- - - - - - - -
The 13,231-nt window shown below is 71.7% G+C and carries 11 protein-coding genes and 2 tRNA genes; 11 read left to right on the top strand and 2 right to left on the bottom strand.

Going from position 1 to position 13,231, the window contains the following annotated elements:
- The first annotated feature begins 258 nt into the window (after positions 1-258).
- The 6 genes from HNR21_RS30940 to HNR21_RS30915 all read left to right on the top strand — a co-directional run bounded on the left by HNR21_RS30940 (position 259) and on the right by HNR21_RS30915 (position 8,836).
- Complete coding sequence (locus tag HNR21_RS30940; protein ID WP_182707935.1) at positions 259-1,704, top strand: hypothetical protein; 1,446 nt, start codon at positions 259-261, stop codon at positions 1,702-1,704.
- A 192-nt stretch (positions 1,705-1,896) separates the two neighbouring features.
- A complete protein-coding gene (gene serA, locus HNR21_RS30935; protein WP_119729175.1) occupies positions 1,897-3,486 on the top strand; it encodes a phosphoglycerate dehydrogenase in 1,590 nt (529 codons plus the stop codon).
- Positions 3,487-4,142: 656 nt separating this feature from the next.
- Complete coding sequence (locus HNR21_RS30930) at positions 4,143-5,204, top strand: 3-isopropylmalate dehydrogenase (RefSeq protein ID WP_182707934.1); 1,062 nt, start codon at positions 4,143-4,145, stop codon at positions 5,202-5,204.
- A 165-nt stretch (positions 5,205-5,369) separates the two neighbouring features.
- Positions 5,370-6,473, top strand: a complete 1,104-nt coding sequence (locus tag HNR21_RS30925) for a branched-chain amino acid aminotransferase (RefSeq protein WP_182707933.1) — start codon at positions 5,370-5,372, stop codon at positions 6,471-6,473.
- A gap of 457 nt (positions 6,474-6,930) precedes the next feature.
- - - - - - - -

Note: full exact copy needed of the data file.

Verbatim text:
The 13,231-nt window shown below is 71.7% G+C and carries 11 protein-coding genes and 2 tRNA genes; 11 read left to right on the top strand and 2 right to left on the bottom strand.

Going from position 1 to position 13,231, the window contains the following annotated elements:
- The first annotated feature begins 258 nt into the window (after positions 1-258).
- The 6 genes from HNR21_RS30940 to HNR21_RS30915 all read left to right on the top strand — a co-directional run bounded on the left by HNR21_RS30940 (position 259) and on the right by HNR21_RS30915 (position 8,836).
- Complete coding sequence (locus tag HNR21_RS30940; protein ID WP_182707935.1) at positions 259-1,704, top strand: hypothetical protein; 1,446 nt, start codon at positions 259-261, stop codon at positions 1,702-1,704.
- A 192-nt stretch (positions 1,705-1,896) separates the two neighbouring features.
- A complete protein-coding gene (gene serA, locus HNR21_RS30935; protein WP_119729175.1) occupies positions 1,897-3,486 on the top strand; it encodes a phosphoglycerate dehydrogenase in 1,590 nt (529 codons plus the stop codon).
- Positions 3,487-4,142: 656 nt separating this feature from the next.
- Complete coding sequence (locus HNR21_RS30930) at positions 4,143-5,204, top strand: 3-isopropylmalate dehydrogenase (RefSeq protein ID WP_182707934.1); 1,062 nt, start codon at positions 4,143-4,145, stop codon at positions 5,202-5,204.
- A 165-nt stretch (positions 5,205-5,369) separates the two neighbouring features.
- Positions 5,370-6,473, top strand: a complete 1,104-nt coding sequence (locus tag HNR21_RS30925) for a branched-chain amino acid aminotransferase (RefSeq protein WP_182707933.1) — start codon at positions 5,370-5,372, stop codon at positions 6,471-6,473.
- A gap of 457 nt (positions 6,474-6,930) precedes the next feature.